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​Manu Prakash: The physics of biology

​In this episode of The Future of Everything radio show, bioengineer Manu Prakash discusses how he uses physics to explore the way life functions at the microscopic level.

Students trying the low-cost microscope

Students around the world can use an ultra-low cost microscope invented by the Prakash Lab to do science. | Image courtesy of the Prakash Lab

Manu Prakash is a bioengineer, a physicist and an inventor, who has developed a $1.50 foldable microscope and the 20-cent “paperfuge” that are democratizing biosciences in parts of the world where resources are scarce and electricity is nonexistent.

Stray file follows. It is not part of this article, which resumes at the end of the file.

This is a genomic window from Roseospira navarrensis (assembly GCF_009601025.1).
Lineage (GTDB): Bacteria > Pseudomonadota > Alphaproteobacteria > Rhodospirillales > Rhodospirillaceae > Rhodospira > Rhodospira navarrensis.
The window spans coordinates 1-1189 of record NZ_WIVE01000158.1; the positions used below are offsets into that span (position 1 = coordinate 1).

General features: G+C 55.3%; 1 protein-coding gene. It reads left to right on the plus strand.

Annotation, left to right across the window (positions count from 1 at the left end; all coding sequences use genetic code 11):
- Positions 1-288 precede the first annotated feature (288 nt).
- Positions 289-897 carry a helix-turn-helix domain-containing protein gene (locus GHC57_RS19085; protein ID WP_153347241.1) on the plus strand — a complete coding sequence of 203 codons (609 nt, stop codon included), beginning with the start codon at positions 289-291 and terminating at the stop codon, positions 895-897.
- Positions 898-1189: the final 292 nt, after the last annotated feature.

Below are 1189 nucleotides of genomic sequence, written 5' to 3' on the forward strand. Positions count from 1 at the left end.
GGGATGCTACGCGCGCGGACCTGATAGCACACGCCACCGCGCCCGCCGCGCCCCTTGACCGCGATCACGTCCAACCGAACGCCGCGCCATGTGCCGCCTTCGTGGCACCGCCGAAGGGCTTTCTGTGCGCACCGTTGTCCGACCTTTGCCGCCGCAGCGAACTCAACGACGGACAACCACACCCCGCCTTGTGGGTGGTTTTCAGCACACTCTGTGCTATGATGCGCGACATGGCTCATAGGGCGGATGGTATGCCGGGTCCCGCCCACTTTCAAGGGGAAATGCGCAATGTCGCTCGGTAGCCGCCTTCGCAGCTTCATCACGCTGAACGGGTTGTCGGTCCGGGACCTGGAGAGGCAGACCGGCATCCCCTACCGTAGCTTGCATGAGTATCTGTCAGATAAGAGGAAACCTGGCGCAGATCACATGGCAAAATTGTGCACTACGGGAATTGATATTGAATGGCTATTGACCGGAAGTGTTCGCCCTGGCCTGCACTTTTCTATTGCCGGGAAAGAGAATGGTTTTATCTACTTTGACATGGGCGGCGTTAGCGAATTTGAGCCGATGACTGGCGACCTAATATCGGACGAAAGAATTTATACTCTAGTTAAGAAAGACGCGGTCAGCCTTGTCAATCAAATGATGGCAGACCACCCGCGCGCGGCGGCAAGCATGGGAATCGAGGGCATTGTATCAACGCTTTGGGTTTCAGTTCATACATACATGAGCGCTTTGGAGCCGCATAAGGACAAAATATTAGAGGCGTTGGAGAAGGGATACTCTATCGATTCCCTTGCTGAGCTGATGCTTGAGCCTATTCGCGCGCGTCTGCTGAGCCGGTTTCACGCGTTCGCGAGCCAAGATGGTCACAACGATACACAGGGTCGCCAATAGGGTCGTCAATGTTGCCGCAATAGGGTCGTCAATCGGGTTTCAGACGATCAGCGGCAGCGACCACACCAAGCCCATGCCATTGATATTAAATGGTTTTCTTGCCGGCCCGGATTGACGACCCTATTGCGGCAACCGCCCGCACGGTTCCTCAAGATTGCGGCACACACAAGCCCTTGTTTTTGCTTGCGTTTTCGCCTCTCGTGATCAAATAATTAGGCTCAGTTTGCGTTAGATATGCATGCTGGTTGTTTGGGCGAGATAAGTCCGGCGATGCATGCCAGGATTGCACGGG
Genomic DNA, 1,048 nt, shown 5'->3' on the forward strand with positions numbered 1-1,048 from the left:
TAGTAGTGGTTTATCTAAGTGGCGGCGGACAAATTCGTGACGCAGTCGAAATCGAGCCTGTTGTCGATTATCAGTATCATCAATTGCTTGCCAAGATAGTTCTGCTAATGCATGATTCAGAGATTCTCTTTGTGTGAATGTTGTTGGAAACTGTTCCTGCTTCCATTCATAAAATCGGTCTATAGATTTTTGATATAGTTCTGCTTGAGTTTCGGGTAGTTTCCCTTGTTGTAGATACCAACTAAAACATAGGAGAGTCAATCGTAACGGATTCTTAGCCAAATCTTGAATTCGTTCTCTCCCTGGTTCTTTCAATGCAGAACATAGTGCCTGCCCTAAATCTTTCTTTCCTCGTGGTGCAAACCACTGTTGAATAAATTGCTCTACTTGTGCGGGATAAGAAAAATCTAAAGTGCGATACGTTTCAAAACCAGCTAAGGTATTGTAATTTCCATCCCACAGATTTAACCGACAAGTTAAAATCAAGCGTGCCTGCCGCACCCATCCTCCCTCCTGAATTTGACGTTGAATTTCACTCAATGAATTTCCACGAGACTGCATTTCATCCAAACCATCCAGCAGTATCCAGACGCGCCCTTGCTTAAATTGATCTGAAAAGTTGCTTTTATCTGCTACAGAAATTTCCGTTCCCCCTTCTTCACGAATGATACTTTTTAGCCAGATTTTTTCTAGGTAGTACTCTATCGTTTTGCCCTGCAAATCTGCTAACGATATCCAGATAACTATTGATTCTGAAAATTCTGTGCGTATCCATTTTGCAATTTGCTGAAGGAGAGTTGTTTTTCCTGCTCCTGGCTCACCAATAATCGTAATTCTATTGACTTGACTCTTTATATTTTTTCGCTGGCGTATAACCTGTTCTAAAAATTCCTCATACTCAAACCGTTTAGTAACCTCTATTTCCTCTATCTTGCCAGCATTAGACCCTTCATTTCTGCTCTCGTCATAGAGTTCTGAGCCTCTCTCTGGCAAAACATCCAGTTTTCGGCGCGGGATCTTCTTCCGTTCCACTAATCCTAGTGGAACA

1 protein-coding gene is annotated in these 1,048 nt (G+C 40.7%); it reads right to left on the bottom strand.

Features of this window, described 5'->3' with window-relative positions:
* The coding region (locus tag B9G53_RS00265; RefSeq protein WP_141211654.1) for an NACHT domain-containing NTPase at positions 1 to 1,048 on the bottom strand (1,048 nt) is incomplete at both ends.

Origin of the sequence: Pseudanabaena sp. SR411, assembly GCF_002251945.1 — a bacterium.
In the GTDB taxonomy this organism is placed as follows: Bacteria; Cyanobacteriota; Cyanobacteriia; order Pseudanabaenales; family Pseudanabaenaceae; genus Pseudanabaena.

Prakash’s passion flows from his deep love and understanding for how physics operates in the microscopic realm, in which bacteria, parasites and viruses thrive.

In this episode of The Future of Everything, he joins fellow bioengineer Russ Altman for an expansive discussion of the passions and the payoffs of the physics of our biological world from how certain biological systems self-assemble to the way inanimate droplets of water on a glass slide communicate with one another.

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